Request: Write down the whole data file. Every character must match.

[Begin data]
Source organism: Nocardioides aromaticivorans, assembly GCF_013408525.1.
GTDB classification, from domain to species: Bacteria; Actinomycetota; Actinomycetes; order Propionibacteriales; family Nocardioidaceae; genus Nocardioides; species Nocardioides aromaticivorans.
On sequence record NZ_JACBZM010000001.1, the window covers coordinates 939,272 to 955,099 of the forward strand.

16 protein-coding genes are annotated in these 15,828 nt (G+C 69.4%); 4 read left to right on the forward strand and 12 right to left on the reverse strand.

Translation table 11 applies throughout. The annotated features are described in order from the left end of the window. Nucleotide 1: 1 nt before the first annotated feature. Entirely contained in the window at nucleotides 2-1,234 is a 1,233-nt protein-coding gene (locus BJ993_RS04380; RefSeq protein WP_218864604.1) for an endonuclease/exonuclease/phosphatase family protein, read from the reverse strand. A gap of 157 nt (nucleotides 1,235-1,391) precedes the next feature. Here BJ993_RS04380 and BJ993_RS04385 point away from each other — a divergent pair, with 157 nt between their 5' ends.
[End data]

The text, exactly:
Source organism: Nocardioides aromaticivorans, assembly GCF_013408525.1.
GTDB classification, from domain to species: Bacteria; Actinomycetota; Actinomycetes; order Propionibacteriales; family Nocardioidaceae; genus Nocardioides; species Nocardioides aromaticivorans.
On sequence record NZ_JACBZM010000001.1, the window covers coordinates 939,272 to 955,099 of the forward strand.

16 protein-coding genes are annotated in these 15,828 nt (G+C 69.4%); 4 read left to right on the forward strand and 12 right to left on the reverse strand.

Translation table 11 applies throughout. The annotated features are described in order from the left end of the window. Nucleotide 1: 1 nt before the first annotated feature. Entirely contained in the window at nucleotides 2-1,234 is a 1,233-nt protein-coding gene (locus BJ993_RS04380; RefSeq protein WP_218864604.1) for an endonuclease/exonuclease/phosphatase family protein, read from the reverse strand. A gap of 157 nt (nucleotides 1,235-1,391) precedes the next feature. Here BJ993_RS04380 and BJ993_RS04385 point away from each other — a divergent pair, with 157 nt between their 5' ends.